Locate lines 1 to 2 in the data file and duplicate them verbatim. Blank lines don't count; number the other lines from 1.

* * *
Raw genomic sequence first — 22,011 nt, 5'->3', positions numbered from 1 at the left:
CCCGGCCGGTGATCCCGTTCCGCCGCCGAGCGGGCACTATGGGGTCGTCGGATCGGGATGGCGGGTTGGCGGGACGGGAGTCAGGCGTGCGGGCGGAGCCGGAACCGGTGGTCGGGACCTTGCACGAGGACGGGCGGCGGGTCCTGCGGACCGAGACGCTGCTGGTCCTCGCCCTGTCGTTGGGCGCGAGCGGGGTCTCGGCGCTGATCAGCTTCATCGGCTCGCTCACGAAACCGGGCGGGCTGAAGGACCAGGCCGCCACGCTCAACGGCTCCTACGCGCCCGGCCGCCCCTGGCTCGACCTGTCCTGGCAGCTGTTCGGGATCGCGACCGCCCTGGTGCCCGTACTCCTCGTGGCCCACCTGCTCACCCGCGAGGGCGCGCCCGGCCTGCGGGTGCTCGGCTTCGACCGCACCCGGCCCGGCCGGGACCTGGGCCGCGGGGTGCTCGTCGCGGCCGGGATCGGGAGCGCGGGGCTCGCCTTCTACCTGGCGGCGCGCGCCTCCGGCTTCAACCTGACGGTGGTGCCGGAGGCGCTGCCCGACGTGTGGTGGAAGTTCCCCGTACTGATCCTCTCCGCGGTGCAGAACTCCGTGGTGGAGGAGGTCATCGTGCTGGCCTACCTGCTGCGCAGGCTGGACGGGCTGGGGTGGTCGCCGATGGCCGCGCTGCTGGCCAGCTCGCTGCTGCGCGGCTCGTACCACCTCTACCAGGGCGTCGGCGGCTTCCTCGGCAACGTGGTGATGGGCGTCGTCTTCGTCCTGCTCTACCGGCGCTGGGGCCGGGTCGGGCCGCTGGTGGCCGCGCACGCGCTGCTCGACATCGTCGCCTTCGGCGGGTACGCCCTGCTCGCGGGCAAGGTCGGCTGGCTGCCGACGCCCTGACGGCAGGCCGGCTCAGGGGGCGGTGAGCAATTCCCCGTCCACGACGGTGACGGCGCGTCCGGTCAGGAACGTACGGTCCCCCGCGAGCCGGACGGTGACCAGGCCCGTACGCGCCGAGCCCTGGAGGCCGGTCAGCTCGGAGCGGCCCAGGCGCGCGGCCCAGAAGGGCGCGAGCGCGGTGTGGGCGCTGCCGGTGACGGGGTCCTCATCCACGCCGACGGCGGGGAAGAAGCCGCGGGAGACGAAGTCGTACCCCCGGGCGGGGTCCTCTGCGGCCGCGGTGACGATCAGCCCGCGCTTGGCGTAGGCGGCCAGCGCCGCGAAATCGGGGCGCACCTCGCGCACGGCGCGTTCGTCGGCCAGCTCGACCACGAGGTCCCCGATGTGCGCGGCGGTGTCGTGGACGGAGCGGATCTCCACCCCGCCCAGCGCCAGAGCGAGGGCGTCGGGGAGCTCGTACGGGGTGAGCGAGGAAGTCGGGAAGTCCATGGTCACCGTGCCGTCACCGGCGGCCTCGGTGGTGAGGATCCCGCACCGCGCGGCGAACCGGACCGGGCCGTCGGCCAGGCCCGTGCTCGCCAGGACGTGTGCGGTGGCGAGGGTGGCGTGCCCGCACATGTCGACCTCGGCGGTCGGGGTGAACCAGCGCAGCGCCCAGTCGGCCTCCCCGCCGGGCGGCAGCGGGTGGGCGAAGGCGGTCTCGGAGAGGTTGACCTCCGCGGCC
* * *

Raw genomic sequence first — 22,011 nt, 5'->3', positions numbered from 1 at the left:
CCCGGCCGGTGATCCCGTTCCGCCGCCGAGCGGGCACTATGGGGTCGTCGGATCGGGATGGCGGGTTGGCGGGACGGGAGTCAGGCGTGCGGGCGGAGCCGGAACCGGTGGTCGGGACCTTGCACGAGGACGGGCGGCGGGTCCTGCGGACCGAGACGCTGCTGGTCCTCGCCCTGTCGTTGGGCGCGAGCGGGGTCTCGGCGCTGATCAGCTTCATCGGCTCGCTCACGAAACCGGGCGGGCTGAAGGACCAGGCCGCCACGCTCAACGGCTCCTACGCGCCCGGCCGCCCCTGGCTCGACCTGTCCTGGCAGCTGTTCGGGATCGCGACCGCCCTGGTGCCCGTACTCCTCGTGGCCCACCTGCTCACCCGCGAGGGCGCGCCCGGCCTGCGGGTGCTCGGCTTCGACCGCACCCGGCCCGGCCGGGACCTGGGCCGCGGGGTGCTCGTCGCGGCCGGGATCGGGAGCGCGGGGCTCGCCTTCTACCTGGCGGCGCGCGCCTCCGGCTTCAACCTGACGGTGGTGCCGGAGGCGCTGCCCGACGTGTGGTGGAAGTTCCCCGTACTGATCCTCTCCGCGGTGCAGAACTCCGTGGTGGAGGAGGTCATCGTGCTGGCCTACCTGCTGCGCAGGCTGGACGGGCTGGGGTGGTCGCCGATGGCCGCGCTGCTGGCCAGCTCGCTGCTGCGCGGCTCGTACCACCTCTACCAGGGCGTCGGCGGCTTCCTCGGCAACGTGGTGATGGGCGTCGTCTTCGTCCTGCTCTACCGGCGCTGGGGCCGGGTCGGGCCGCTGGTGGCCGCGCACGCGCTGCTCGACATCGTCGCCTTCGGCGGGTACGCCCTGCTCGCGGGCAAGGTCGGCTGGCTGCCGACGCCCTGACGGCAGGCCGGCTCAGGGGGCGGTGAGCAATTCCCCGTCCACGACGGTGACGGCGCGTCCGGTCAGGAACGTACGGTCCCCCGCGAGCCGGACGGTGACCAGGCCCGTACGCGCCGAGCCCTGGAGGCCGGTCAGCTCGGAGCGGCCCAGGCGCGCGGCCCAGAAGGGCGCGAGCGCGGTGTGGGCGCTGCCGGTGACGGGGTCCTCATCCACGCCGACGGCGGGGAAGAAGCCGCGGGAGACGAAGTCGTACCCCCGGGCGGGGTCCTCTGCGGCCGCGGTGACGATCAGCCCGCGCTTGGCGTAGGCGGCCAGCGCCGCGAAATCGGGGCGCACCTCGCGCACGGCGCGTTCGTCGGCCAGCTCGACCACGAGGTCCCCGATGTGCGCGGCGGTGTCGTGGACGGAGCGGATCTCCACCCCGCCCAGCGCCAGAGCGAGGGCGTCGGGGAGCTCGTACGGGGTGAGCGAGGAAGTCGGGAAGTCCATGGTCACCGTGCCGTCACCGGCGGCCTCGGTGGTGAGGATCCCGCACCGCGCGGCGAACCGGACCGGGCCGTCGGCCAGGCCCGTGCTCGCCAGGACGTGTGCGGTGGCGAGGGTGGCGTGCCCGCACATGTCGACCTCGGCGGTCGGGGTGAACCAGCGCAGCGCCCAGTCGGCCTCCCCGCCGGGCGGCAGCGGGTGGGCGAAGGCGGTCTCGGAGAGGTTGACCTCCGCGGCC